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Oxtail

Although beef and ox were historically different, today, beef comes from male and female animals. Oxen are no longer found on farms, so any meat labeled “ox” is beef – “oxtail” has become the name for a beef tail. Cows have more fat than bulls, so their meat is juicier, moister, and more tender than meat from male cattle.

The meat is done when it simply falls off the bone, it really shouldn’t take any effort to take it off! Remove the bone and finish your stock by bringing it up to taste with some salt. You can eat it as such, or add more ingredients to make a hearty soup.

Baked oxtails can make for a delicious and flavorful meal if the cooking conditions are right. Baked oxtails benefit from a lower cooking temperature to avoid a tough texture. If you’re using an oven, it’s best to keep the cooking temperature between 275 degrees and 350 degrees. The lower your temperature, the longer you’ll want to bake your oxtails. If you’re baking your oxtails at 350 degrees, start with a cook time of one hour. After an hour, rotate the oxtails and allow them to bake for another hour.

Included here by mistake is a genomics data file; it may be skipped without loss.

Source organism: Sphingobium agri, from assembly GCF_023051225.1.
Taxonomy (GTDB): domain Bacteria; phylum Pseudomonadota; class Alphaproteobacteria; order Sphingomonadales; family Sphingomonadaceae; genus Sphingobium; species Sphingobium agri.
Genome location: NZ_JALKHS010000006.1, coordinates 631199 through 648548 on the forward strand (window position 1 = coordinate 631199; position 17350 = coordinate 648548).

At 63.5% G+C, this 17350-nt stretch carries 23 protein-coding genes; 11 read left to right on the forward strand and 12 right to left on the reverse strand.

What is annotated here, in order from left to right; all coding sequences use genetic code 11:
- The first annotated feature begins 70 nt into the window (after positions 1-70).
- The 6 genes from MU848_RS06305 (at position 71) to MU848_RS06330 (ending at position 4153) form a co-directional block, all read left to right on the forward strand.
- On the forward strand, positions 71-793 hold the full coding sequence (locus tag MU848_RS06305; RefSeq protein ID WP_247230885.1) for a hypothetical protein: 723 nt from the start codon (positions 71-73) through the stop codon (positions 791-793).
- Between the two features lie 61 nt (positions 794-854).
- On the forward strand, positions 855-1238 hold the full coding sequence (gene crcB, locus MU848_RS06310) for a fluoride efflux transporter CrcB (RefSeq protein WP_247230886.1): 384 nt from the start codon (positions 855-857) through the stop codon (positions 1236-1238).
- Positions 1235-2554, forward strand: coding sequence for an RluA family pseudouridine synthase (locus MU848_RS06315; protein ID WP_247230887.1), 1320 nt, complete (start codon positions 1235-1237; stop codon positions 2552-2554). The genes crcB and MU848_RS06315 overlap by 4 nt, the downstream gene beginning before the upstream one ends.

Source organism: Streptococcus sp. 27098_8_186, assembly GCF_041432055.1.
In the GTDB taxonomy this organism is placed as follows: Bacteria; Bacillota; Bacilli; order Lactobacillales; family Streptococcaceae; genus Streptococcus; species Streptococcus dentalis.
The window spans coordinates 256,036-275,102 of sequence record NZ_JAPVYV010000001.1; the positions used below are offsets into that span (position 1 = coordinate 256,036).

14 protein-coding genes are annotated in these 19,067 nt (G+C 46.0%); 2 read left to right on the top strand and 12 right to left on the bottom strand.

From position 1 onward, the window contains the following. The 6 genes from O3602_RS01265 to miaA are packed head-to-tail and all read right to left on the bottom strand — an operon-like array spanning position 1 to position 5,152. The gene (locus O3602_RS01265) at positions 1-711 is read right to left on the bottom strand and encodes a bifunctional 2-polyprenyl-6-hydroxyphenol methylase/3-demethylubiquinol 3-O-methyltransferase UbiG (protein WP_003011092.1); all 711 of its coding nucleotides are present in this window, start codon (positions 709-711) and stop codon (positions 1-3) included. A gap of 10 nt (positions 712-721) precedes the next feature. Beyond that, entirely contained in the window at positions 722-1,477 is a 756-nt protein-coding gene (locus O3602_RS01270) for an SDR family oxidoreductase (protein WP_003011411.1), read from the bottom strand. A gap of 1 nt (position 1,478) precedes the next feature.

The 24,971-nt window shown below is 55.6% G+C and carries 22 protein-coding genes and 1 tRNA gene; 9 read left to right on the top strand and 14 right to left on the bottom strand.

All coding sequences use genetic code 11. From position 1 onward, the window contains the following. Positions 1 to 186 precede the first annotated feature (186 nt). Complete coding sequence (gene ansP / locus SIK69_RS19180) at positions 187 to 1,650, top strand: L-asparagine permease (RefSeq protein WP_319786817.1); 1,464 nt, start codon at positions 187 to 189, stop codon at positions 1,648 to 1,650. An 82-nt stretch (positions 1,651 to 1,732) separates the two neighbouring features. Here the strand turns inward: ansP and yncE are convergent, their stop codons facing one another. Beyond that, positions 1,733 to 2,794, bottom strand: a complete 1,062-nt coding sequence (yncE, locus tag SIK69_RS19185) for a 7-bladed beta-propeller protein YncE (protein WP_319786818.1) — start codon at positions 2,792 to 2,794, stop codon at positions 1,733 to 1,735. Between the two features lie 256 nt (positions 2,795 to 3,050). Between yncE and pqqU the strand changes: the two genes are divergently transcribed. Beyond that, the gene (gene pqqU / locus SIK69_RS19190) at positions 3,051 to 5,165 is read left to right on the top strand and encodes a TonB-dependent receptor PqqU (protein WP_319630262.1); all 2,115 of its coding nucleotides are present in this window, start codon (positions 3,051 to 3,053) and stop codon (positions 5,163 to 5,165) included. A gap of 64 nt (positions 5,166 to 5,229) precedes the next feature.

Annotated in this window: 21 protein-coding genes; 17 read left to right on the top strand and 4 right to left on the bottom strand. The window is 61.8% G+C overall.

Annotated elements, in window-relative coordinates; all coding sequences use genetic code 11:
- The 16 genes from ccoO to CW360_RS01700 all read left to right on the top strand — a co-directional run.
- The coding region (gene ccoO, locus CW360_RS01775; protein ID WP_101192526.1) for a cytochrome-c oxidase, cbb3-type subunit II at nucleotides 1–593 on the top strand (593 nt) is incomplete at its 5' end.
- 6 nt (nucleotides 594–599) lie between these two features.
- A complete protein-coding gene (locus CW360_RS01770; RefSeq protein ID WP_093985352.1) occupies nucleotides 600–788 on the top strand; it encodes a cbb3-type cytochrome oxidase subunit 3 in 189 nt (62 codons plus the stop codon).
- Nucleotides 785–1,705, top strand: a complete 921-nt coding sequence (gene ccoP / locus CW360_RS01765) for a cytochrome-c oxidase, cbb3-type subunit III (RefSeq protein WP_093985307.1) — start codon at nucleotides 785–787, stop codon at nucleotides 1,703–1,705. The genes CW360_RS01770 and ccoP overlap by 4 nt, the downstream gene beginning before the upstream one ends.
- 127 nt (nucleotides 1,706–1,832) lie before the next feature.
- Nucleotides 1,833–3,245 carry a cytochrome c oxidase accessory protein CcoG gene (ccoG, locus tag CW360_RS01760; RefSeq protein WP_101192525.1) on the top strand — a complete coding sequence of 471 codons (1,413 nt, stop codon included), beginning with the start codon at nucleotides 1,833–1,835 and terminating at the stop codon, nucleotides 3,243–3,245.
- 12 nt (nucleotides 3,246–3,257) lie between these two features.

However, before you season and cook oxtails, ensure that they are properly cleaned. Oxtails always have a kind of unique flavor, and no matter what delicacy it is used to prepare , the flavor always stands out. Oxtail is full of connective tissue and also very rich in collagen, so it always thickens soups, stews, and any meal it is cooked with.

This makes oxtail expensive because it requires more effort on the part of farmers to make a high-quality oxtail. One serving of oxtail also contains 233 milligrams of sodium and no carbohydrates whatsoever. In strike zone wiffle ball a 100-gram serving of oxtail, there are 30.93 grams of protein. This amount makes oxtail a very good source of protein, as this is almost two-thirds of the daily protein requirement for a 2,000-calorie diet.